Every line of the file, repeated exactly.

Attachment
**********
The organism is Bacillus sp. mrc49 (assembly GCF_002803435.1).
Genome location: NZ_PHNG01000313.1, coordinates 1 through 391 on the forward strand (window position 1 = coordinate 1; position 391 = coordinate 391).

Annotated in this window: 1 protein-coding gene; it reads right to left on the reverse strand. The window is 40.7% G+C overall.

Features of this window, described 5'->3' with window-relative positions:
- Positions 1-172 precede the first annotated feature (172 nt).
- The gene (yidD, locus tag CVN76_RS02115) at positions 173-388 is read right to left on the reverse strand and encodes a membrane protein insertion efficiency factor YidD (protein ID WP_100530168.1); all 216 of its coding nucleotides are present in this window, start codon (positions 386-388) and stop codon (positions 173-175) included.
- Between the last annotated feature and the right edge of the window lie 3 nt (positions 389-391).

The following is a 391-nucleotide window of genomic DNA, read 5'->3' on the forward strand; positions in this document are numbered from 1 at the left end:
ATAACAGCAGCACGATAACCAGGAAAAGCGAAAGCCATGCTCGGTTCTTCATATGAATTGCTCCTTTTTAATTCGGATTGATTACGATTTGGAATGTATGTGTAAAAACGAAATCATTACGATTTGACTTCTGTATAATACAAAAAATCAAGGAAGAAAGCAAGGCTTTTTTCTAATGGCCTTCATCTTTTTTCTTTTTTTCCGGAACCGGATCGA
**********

The organism is Bacillus sp. mrc49 (assembly GCF_002803435.1).
Genome location: NZ_PHNG01000313.1, coordinates 1 through 391 on the forward strand (window position 1 = coordinate 1; position 391 = coordinate 391).

Annotated in this window: 1 protein-coding gene; it reads right to left on the reverse strand. The window is 40.7% G+C overall.

Features of this window, described 5'->3' with window-relative positions:
- Positions 1-172 precede the first annotated feature (172 nt).
- The gene (yidD, locus tag CVN76_RS02115) at positions 173-388 is read right to left on the reverse strand and encodes a membrane protein insertion efficiency factor YidD (protein ID WP_100530168.1); all 216 of its coding nucleotides are present in this window, start codon (positions 386-388) and stop codon (positions 173-175) included.
- Between the last annotated feature and the right edge of the window lie 3 nt (positions 389-391).

The following is a 391-nucleotide window of genomic DNA, read 5'->3' on the forward strand; positions in this document are numbered from 1 at the left end:
ATAACAGCAGCACGATAACCAGGAAAAGCGAAAGCCATGCTCGGTTCTTCATATGAATTGCTCCTTTTTAATTCGGATTGATTACGATTTGGAATGTATGTGTAAAAACGAAATCATTACGATTTGACTTCTGTATAATACAAAAAATCAAGGAAGAAAGCAAGGCTTTTTTCTAATGGCCTTCATCTTTTTTCTTTTTTTCCGGAACCGGATCGA